House of Toggenburg[edit]

Ruler Portrait Born Years Marriage Death Notes
Diethelm I
(Diethelm I. von Toggenburg)
Diethelm von Toggenburg (d.1207) tomb.jpg 1140
Son of Diethelm (IV) von Toggenburg and Ita von Homberg
c. 1176-1207[6] Unknown 1209
aged 68/69
First count of Toggenburg.
Diethelm II
(Diethelm II. von Toggenburg)
Count Toggenburg.jpg Before 1207
First son of Diethelm I von Toggenburg
1207-1230[6] Guta von Rapperswil (d.24 November 1227)
Before or c. 1209
at least three children
1230
Frederick I
(Friedrich I. von Toggenburg)
Count Toggenburg.jpg Before 1207
Second son of Diethelm I von Toggenburg
1207-1226[6] A lady Montfort (b.1200)
no children
12 December 1226[7]
Schloss Rengerswil
Ruled jointly with his brother[8]
Diethelm III
(Diethelm III. von Toggenburg)
1209
Son of Diethelm II and Guta von Rapperswil
1230-1235[6] Gertrude of Neuchâtel (d.1260)
at least nine children
25 January 1235
aged 25/26
Kraft I
(Diethelm III. von Toggenburg)
1228
First son of Diethelm III and Gertrude of Neuchâtel
1235-1249[6] Elisabeth von Bussnang
Before 1244
at least five children
15 July 1249
aged 20/21
Frederick II
(Friedrich II. von Toggenburg)
After 1228
Second son of Diethelm III and Gertrude of Neuchâtel
1235-1284[6] Unmarried 28 August 1284 Ruled jointly with his brother and nephews.
Diethelm IV
(Diethelm IV. von Toggenburg)
Before 1244
First son of Kraft I and Elisabeth von Bussnang
1249-1283[6] Unmarried 1283 Ruled jointly with his uncle and brothers.
Kraft II
(Kraft II. von Toggenburg)
Kraft von Toggenburg.jpg Before 1244
Second son of Kraft I and Elisabeth von Bussnang
1249-1261[6] Unmarried 1261
Frederick III
(Friedrich III. von Toggenburg)
1244
Third son of Kraft I and Elisabeth von Bussnang
1249-1309[6] Clementia of Werdenberg (1246-28 February 1282)[9]
at least five children
17 January 1309
Frederick IV
(Friedrich IV. von Toggenburg)
c.1280
First son of Frederick III and Clementia of Werdenberg
1309-1315[6][10] Ida of Frohburg-Homberg (d.1328)
at least two children
15 November 1315
Morgarten
aged c.34/35
Kraft III
(Kraft III. von Toggenburg)
Before 1282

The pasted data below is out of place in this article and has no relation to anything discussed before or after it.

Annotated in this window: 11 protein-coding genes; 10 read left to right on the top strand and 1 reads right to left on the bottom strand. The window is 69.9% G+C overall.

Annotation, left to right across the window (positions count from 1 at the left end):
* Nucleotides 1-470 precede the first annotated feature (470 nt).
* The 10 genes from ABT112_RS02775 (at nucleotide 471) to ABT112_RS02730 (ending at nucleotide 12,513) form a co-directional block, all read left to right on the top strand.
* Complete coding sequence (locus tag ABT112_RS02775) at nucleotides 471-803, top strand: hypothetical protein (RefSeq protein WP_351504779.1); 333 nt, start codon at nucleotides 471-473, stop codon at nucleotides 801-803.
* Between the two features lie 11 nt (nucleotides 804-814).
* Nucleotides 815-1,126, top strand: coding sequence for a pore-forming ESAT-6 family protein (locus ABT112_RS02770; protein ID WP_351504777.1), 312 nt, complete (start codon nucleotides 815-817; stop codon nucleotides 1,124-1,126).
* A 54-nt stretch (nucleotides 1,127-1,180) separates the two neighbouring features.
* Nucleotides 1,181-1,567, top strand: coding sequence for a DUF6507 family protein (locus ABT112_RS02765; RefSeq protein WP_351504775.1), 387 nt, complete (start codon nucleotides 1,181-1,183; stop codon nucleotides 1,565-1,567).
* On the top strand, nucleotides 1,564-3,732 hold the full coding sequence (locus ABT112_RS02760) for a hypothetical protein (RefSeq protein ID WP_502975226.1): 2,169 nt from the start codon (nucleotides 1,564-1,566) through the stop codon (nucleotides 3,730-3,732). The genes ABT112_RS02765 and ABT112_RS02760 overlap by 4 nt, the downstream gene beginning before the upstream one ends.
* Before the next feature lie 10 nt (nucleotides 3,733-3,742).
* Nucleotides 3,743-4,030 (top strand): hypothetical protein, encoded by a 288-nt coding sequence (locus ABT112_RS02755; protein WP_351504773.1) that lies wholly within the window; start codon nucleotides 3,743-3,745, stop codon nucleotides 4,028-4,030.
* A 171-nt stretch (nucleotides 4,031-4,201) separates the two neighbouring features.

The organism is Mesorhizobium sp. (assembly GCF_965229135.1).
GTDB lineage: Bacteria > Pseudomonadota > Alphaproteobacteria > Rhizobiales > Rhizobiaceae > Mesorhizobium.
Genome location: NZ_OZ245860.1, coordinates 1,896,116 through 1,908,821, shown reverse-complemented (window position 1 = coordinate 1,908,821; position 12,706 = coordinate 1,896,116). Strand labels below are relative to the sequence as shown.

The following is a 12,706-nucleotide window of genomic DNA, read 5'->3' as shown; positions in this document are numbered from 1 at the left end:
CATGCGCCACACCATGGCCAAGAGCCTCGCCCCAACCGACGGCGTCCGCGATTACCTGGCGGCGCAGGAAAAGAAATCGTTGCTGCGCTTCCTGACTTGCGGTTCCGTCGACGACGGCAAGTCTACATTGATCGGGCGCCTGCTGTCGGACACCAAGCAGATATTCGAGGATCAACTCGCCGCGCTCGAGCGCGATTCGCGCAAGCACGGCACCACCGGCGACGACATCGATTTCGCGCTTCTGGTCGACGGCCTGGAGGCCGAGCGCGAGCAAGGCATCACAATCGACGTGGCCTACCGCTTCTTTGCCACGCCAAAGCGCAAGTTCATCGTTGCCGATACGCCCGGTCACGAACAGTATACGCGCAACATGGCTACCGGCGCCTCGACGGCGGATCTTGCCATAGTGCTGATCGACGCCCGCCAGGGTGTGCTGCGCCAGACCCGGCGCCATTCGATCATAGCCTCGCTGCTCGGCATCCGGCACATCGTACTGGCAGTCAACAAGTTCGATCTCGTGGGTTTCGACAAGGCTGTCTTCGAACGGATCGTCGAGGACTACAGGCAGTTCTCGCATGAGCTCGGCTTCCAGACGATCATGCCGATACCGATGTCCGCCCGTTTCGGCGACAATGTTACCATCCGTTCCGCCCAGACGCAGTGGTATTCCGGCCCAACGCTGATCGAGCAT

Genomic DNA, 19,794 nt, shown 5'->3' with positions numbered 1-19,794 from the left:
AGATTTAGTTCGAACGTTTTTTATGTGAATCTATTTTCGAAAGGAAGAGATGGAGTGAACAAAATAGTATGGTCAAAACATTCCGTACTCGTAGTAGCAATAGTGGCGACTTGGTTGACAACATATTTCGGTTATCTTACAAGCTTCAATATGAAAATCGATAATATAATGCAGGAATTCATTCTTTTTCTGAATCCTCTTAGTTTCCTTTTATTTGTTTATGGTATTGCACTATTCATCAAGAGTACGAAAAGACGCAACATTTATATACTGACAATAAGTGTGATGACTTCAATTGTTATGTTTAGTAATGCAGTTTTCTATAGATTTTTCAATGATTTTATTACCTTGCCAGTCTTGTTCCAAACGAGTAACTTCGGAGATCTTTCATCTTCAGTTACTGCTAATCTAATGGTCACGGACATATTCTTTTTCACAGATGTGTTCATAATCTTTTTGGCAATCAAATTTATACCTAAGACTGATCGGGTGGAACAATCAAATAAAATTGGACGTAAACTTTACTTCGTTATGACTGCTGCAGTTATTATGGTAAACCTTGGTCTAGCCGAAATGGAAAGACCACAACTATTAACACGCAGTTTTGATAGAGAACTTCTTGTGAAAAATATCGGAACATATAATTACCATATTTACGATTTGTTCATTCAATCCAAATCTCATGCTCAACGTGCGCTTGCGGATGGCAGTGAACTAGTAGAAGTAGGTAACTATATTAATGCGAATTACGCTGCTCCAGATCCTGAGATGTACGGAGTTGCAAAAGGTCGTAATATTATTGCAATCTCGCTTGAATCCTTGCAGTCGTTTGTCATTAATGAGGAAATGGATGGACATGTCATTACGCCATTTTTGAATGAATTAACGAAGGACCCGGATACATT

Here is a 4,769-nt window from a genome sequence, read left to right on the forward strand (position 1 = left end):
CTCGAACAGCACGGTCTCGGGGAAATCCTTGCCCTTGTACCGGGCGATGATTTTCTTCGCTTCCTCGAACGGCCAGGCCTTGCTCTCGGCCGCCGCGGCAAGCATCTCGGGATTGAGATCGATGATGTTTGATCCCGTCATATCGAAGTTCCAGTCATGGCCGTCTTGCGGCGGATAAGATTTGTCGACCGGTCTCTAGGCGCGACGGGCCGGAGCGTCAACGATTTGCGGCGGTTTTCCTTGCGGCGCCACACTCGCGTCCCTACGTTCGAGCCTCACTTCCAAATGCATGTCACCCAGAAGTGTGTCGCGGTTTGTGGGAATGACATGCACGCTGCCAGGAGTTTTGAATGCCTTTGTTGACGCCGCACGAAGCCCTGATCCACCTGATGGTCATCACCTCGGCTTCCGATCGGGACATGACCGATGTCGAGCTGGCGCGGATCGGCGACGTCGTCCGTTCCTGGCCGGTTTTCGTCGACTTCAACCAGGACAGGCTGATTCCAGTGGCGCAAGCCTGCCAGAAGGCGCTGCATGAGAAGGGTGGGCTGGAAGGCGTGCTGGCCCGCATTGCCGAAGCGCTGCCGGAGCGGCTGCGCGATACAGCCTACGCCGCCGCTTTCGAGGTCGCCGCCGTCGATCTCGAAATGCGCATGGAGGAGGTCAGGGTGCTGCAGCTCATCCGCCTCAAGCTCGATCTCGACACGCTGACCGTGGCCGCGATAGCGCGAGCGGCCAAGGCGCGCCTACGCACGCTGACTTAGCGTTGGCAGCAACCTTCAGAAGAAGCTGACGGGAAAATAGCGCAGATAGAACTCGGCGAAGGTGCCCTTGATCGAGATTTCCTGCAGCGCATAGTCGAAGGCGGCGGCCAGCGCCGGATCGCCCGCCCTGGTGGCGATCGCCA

Second son of Frederick III and Clementia of Werdenberg
1309-1339[6] unmarried 17 March 1339 Ruled jointly with his brother and nephews
Diethelm V
(Diethelm V. von Toggenburg)
Before 1315
First son of Frederick IV and Ida of Frohburg-Homberg
1315-1337[6] Adelaide of Griesenberg (d.1371)
no children
21 September 1337
Frederick V
(Friedrich V. von Toggenburg)
Rüti - Kloster - Kirche - Toggenburgergruft 2011-01-17 14-41-34 ShiftN.jpg Before 1315
Second son of Frederick IV and Ida of Frohburg-Homberg
1315-1364[6][11] Kunigunde of Vaz (1308 - February 1364)[12]
at least ten children

Unknown[13]
Before 19 February 1364
one child
19 February 1364
Frederick VI
(Friedrich VI. von Toggenburg)
1349
First son of Frederick V and Kunigunde of Vaz
1364-1375[6] unmarried 14 February 1375
aged 25/26
Ruled jointly with his brothers
Diethelm VI
(Diethelm VI. von Toggenburg)
1353
Second son of Frederick V and Kunigunde of Vaz
1364-1385[6][14] Catherine of Werdenberg-Heilingenberg (1355-30 June 1395)[15]
three children
27 December 1385 Ruled jointly with his brothers
Donat
(Donat. von Toggenburg)
1358
Third son of Frederick V and Kunigunde of Vaz
1364-1400[1][6][16] Agnes of Habsburg-Laufenburg (1387-1425)[17]
two children
7 November 1400 Ruled jointly with his brothers
Frederick VII
(Friedrich VII. von Toggenburg)
Friderici VII Toggenburg.jpg c.1380
Son of Diethelm VI and Catherine of Werdenberg-Heilingenberg
1400-1436 Elisabeth von Mätsch
three children
30 April 1436
Feldkirch
aged c. 55/56
Elisabeth von Mätsch
(Elisabeth von Mätsch)
Der letzte Toggenburger.jpg c.1370
Daughter of Ulrich IV von Matsch and Agnes of Kirchberg
1436-1446[6] Frederick VII
three children
24 November 1446
aged c. 75/76
Widow of Frederick VII.

References[edit]